The United Arab Emirates likes to be first when it comes to amazing feats of construction and technology, and architecture in Dubai is constantly pushing the envelope. The world’s tallest building already towers over Dubai’s skyline, and now the city is planning to build the world’s first fully 3D-printed office building. It’s a cool, space-age structure that will save a bundle on construction costs and material waste.


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The office building will take just a matter of weeks to construct. The overall structure won’t be that big in terms of scale, covering just 2,000 square feet (186 square meters), but it’ll be huge for the 3D-printing history. The building will be the world’s first fully-functional 3D-printed office building, and will serve as operations headquarters for the recently opened Museum of the Future, which is located nearby the building site and also features 3D-printed components. The office building will be printed one layer at a time by a 20-foot-tall 3D printer, and then assembled onsite. What’s more, all of the furniture, fixtures, detailing, and structural components will also be 3D-printed, making this endeavor the most ambitious 3D-printing project in architectural history.

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The project represents the combined efforts of Dubai and WinSun Global – a joint venture between Chinese 3D-printing technology firm WinSun and international investors; leading global architecture firm Gensler, along with Thornton Tomasetti, and Syska Hennessy, are all involved in the delicate process of making 3D-printed architecture history.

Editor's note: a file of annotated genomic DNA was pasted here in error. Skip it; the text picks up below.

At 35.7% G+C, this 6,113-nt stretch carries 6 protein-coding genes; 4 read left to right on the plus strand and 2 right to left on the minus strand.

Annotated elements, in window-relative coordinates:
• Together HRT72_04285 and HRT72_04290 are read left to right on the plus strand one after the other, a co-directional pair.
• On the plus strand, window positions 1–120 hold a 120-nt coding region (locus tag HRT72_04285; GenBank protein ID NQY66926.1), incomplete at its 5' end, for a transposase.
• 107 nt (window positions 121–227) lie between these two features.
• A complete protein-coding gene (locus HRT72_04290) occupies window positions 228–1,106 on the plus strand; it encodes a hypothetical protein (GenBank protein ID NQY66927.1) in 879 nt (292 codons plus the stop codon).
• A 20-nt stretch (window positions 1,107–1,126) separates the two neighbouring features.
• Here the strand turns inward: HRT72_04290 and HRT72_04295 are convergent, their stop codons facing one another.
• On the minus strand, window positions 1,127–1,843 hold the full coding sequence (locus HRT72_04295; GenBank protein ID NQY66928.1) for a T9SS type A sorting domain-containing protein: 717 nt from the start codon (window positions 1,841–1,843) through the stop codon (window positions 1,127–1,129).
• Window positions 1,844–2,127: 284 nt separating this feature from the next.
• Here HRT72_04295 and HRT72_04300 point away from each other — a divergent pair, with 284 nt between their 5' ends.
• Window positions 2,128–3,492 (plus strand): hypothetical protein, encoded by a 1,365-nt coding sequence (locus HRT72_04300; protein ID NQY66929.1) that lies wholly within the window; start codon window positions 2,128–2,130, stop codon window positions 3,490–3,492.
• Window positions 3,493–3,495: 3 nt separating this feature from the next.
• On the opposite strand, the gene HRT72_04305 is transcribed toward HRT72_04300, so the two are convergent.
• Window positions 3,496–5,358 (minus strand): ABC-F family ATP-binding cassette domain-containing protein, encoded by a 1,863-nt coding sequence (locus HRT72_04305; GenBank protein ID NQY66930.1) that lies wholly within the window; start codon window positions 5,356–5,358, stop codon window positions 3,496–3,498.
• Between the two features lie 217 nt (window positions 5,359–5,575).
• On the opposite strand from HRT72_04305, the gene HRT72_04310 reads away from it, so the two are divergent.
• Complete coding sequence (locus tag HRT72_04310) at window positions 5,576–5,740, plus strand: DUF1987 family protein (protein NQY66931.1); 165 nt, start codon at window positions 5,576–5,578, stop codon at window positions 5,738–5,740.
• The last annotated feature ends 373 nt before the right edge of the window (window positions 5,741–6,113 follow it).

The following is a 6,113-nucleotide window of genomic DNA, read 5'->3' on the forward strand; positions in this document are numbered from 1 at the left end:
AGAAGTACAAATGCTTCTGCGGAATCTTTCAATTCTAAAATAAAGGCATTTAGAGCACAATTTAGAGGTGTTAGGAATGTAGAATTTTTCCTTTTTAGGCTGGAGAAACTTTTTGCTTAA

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Although 3D-printed building technology is still somewhat new, many in the industry are looking to 3D printing to speed up construction times, lower costs, and reduce material waste. Production times can be cut by as much as 50 to 70 percent, while 3D printing can reduce labor costs by 50 to 80 percent, according to experts. These techniques can also eliminate up to 60 percent of construction waste, making 3D printing a viable environmentally-friendly alternative to traditional building methods.

Planners haven’t announced when the 3D-printed office building will be constructed, but since the whole process will only take a few weeks, we hope to hear it will happen soon. Check back for updates, as we’ll definitely be watching this historic project closely and curiously.

+ Museum of the Future

Via Gizmag

Images via Museum of the Future